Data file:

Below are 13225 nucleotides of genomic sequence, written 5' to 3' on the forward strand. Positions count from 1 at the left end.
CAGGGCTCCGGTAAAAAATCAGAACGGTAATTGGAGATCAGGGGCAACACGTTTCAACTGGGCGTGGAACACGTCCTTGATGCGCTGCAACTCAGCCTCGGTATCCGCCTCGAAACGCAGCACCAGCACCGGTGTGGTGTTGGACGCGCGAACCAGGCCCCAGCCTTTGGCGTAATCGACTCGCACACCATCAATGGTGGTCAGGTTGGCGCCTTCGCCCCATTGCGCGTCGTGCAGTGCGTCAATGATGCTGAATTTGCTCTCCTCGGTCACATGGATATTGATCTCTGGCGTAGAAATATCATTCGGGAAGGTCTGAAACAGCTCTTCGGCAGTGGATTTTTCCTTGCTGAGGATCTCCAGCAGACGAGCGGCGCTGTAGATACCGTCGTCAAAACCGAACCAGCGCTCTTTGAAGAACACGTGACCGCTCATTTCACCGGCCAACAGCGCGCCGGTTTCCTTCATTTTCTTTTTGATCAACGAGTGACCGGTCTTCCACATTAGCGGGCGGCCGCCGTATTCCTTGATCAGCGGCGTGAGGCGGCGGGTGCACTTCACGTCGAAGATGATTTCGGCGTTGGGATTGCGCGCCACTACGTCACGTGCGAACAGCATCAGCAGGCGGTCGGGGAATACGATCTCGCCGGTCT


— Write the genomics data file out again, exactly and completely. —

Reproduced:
Below are 13225 nucleotides of genomic sequence, written 5' to 3' on the forward strand. Positions count from 1 at the left end.
CAGGGCTCCGGTAAAAAATCAGAACGGTAATTGGAGATCAGGGGCAACACGTTTCAACTGGGCGTGGAACACGTCCTTGATGCGCTGCAACTCAGCCTCGGTATCCGCCTCGAAACGCAGCACCAGCACCGGTGTGGTGTTGGACGCGCGAACCAGGCCCCAGCCTTTGGCGTAATCGACTCGCACACCATCAATGGTGGTCAGGTTGGCGCCTTCGCCCCATTGCGCGTCGTGCAGTGCGTCAATGATGCTGAATTTGCTCTCCTCGGTCACATGGATATTGATCTCTGGCGTAGAAATATCATTCGGGAAGGTCTGAAACAGCTCTTCGGCAGTGGATTTTTCCTTGCTGAGGATCTCCAGCAGACGAGCGGCGCTGTAGATACCGTCGTCAAAACCGAACCAGCGCTCTTTGAAGAACACGTGACCGCTCATTTCACCGGCCAACAGCGCGCCGGTTTCCTTCATTTTCTTTTTGATCAACGAGTGACCGGTCTTCCACATTAGCGGGCGGCCGCCGTATTCCTTGATCAGCGGCGTGAGGCGGCGGGTGCACTTCACGTCGAAGATGATTTCGGCGTTGGGATTGCGCGCCACTACGTCACGTGCGAACAGCATCAGCAGGCGGTCGGGGAATACGATCTCGCCGGTCT